Helen Frankenthaler Color Field Painting

Color Field Painting Helen Frankenthaler【Abstraction】

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Reasoning from the obvious field paintings

Walking into an art gallery and being confronted with an abstract painting can raise questions about what to look at. However, behind the apparent simplicity of works known as color field paintings lies a complex world of artistic expression. This article explores the fascinating universe of Helen Frankenthaler, a leading American abstract painter who left an indelible mark on 20th century art.

Helen Frankenthaler at Gagosian
Helen Frankenthaler Imagining Landscapes at Gagosian in London

Enigmatic fascination

At the core of this supposed simplicity lies the question: What is the fascination behind colors and shapes? In reality, colors and shapes possess an intrinsic fascination. This phenomenon is akin to questioning the reason why the sky takes on blue hues. Although the answer may seem obvious, immersing ourselves in the intricate dimensions of the electromagnetic spectrum and contemplating how sunlight, with its various wavelengths, scatters in our atmosphere, we encounter a complexity that transcends the apparent and astonishing surface.

Influences on Helen’s artwork

Recognized as an outstanding painter in the field of color, she integrated throughout her career various influences of mid-century abstraction in her artistic works. From Pollock’s drip technique to her own distinctive take on modernism, exploring the various stages of her work. Belonging to the second wave of abstract expressionists, Frankenthaler excelled in a period when figures such as Willem de Kooning and Jackson Pollock dominated the art scene. To examine how this generation structured the vocabulary of abstract expressionism, dividing itself between action painting and color field painting.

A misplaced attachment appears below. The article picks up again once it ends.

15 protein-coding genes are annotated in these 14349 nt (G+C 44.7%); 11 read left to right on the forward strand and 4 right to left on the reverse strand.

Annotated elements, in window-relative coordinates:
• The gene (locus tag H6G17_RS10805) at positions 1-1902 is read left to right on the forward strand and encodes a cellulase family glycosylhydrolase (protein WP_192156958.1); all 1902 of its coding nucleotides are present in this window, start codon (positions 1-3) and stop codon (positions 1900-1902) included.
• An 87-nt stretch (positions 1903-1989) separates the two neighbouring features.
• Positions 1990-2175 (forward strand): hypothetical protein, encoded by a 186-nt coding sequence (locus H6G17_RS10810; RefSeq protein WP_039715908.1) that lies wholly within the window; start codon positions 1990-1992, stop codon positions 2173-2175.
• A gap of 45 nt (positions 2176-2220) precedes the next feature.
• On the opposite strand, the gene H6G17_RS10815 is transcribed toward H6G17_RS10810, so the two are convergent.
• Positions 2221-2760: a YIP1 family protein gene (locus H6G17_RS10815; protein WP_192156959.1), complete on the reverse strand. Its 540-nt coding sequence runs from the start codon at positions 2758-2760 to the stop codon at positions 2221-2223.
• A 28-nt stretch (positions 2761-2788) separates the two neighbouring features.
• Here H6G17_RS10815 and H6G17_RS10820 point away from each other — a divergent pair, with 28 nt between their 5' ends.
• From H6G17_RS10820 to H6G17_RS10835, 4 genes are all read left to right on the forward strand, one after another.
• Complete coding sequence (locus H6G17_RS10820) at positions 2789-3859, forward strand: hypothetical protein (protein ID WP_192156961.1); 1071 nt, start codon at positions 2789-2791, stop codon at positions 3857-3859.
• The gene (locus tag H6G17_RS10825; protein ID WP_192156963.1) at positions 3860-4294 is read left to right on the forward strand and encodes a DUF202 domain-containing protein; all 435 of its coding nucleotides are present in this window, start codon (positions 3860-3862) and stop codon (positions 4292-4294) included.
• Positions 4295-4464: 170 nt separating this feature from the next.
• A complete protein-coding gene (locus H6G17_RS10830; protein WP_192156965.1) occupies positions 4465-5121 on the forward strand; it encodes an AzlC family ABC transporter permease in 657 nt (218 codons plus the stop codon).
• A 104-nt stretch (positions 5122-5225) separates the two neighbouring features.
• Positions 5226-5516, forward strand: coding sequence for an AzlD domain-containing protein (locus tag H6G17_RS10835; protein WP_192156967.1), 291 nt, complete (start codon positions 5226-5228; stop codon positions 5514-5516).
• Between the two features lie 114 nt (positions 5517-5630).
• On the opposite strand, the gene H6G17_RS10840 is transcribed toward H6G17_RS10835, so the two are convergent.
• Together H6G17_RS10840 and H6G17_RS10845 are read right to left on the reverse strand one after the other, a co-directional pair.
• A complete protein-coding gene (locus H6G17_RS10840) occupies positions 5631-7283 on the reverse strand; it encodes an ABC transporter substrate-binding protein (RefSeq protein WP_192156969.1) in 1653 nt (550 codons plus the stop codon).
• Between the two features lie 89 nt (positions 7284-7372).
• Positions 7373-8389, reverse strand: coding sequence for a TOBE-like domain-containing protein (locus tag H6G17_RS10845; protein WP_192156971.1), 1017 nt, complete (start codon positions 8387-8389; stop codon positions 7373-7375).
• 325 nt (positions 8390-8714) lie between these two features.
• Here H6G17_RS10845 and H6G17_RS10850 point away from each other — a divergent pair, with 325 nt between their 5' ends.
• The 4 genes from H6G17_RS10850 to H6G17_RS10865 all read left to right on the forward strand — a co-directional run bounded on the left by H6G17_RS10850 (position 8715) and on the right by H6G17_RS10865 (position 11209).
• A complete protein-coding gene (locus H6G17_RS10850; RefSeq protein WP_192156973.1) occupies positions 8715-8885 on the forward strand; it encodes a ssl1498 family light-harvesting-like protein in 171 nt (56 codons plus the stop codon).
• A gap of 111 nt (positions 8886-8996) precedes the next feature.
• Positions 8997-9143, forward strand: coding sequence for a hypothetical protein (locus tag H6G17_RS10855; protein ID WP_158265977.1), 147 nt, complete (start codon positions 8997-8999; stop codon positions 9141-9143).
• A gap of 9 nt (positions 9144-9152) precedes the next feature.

Helen Frankenthaler
Helen Frankenthaler working on one of her works of art !


In the context of abstract expressionism, two main subgenres can be distinguished: action painting and color field painting. Although Helen Frankenthaler is often associated with color field painting, her early works reveal a marked influence of action painting. This style is characterized by energetic brushstrokes and messy applications of paint, seemingly guided predominantly by emotional expression. It is important to note that many of the action painters distinguished themselves by the use of thick paint, further accentuating the visceral and emotive nature of this artistic current.

Ocean Drive West #1 por Helen Frankenthaler, 1974
Ocean Drive West 1 por Helen Frankenthaler, 1974


However, some conservative currents criticize these creations, arguing that they lack pictorial authenticity. For this sector, the abandonment of traditional methods places these works beyond the recognized realm of painting. Contrary to this perspective, the reality is that these artists boldly defied established conventions by fusing painting and sculpture, blurring the boundaries between the two media.

A wide range of possibilities

Helen Frankenthaler, in particular, emerged as a leading figure by underscoring the relevance of color, form, and space, catapulting them to the forefront of the creative process. Unlike conventional paintings, where these elements tended to be merely fundamental components, these artists elevated them to center stage, unleashing a wide range of artistic and expressive possibilities that reverberated through time. Ultimately, these works challenge the audience to transcend the mere surface, prompting them to explore the deep layers of meaning and emotion that are woven into the unique intersection of color and form.

Innovative Technique: «Soak-Stain» Frankenthaler’s Turn in the 1950s

Frankenthaler’s pioneering «soak-stain» technique marked a radical departure by laying his canvases horizontally on the floor and pouring buckets of paint directly onto them. This groundbreaking approach produced flat, consistent fields of color, defying established conventions.